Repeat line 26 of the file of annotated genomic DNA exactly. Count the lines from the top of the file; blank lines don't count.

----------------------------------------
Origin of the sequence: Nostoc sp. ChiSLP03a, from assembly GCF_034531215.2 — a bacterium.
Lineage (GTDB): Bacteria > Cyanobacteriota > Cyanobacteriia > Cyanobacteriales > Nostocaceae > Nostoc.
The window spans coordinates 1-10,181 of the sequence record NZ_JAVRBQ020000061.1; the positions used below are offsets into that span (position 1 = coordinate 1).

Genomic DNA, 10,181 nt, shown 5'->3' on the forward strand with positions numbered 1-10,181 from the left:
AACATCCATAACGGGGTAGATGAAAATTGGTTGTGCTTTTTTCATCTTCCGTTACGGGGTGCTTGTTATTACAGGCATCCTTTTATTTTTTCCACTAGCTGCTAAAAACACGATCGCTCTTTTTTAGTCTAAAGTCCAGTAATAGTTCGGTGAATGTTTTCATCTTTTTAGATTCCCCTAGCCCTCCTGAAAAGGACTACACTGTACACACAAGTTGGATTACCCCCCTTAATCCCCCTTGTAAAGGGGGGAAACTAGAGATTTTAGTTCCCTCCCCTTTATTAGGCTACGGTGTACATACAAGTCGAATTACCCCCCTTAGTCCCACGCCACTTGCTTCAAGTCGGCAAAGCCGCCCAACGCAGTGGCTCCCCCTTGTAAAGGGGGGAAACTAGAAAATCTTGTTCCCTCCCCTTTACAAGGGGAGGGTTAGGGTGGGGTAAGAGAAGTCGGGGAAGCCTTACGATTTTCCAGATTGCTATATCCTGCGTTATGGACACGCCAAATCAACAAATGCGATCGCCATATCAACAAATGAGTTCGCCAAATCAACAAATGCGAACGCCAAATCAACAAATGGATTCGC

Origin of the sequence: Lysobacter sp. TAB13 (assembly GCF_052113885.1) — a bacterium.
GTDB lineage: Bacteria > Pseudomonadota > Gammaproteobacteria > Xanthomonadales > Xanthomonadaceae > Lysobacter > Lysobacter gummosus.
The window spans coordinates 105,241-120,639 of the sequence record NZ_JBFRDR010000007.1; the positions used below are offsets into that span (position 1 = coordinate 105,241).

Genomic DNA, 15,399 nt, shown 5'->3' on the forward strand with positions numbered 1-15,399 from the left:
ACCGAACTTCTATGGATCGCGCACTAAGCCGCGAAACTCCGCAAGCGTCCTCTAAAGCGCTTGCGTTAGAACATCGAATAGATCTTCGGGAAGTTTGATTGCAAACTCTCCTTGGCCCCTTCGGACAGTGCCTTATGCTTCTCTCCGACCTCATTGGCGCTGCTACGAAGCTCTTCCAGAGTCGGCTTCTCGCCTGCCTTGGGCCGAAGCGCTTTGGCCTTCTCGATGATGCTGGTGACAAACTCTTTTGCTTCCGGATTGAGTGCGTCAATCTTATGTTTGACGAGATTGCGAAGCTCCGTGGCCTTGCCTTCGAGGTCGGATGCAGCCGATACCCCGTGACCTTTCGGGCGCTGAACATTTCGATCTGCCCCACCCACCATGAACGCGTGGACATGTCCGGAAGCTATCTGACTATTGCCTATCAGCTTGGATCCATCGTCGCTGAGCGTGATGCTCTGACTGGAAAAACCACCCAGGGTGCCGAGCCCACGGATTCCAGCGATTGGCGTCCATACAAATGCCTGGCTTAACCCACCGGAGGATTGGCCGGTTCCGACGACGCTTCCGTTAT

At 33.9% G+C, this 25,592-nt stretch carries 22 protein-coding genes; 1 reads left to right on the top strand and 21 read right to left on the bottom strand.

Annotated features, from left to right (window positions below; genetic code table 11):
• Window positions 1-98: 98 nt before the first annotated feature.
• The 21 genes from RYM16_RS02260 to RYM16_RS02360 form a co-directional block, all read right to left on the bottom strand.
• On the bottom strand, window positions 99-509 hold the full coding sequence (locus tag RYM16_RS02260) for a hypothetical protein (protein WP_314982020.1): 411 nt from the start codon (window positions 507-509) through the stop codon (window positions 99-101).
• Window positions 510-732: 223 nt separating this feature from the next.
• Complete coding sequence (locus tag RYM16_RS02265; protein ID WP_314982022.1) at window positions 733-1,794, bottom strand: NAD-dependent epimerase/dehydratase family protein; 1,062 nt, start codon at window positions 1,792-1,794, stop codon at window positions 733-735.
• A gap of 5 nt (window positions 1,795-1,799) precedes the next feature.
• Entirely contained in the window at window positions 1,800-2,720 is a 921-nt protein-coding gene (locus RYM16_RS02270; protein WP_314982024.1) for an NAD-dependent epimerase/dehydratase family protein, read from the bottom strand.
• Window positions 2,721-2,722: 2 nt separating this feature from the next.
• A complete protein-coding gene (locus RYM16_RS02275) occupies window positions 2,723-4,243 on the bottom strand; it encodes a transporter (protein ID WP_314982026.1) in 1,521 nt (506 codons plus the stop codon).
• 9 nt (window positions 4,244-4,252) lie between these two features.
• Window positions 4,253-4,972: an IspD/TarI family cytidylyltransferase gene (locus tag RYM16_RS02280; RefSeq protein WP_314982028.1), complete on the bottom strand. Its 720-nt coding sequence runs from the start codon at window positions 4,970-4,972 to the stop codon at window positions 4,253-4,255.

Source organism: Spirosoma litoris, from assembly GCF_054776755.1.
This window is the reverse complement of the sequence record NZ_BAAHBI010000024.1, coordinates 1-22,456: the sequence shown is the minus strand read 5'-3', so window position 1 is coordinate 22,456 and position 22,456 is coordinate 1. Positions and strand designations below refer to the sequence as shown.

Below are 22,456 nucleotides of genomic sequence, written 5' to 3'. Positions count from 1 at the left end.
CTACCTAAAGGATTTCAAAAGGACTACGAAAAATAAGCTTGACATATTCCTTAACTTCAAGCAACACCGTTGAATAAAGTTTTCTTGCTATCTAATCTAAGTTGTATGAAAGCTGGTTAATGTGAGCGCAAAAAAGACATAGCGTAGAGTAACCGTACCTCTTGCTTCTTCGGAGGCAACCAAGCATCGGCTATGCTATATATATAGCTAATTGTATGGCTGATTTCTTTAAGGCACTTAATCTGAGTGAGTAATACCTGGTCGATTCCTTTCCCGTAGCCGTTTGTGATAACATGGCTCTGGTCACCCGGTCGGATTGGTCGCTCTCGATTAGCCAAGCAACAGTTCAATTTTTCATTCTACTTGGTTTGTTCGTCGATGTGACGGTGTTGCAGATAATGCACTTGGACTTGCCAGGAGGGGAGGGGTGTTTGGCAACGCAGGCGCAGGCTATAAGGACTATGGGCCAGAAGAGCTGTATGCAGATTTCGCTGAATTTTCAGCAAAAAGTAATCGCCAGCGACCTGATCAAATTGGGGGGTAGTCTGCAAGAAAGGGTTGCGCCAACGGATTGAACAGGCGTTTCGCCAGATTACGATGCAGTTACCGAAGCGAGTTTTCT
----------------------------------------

Below are 22,456 nucleotides of genomic sequence, written 5' to 3'. Positions count from 1 at the left end.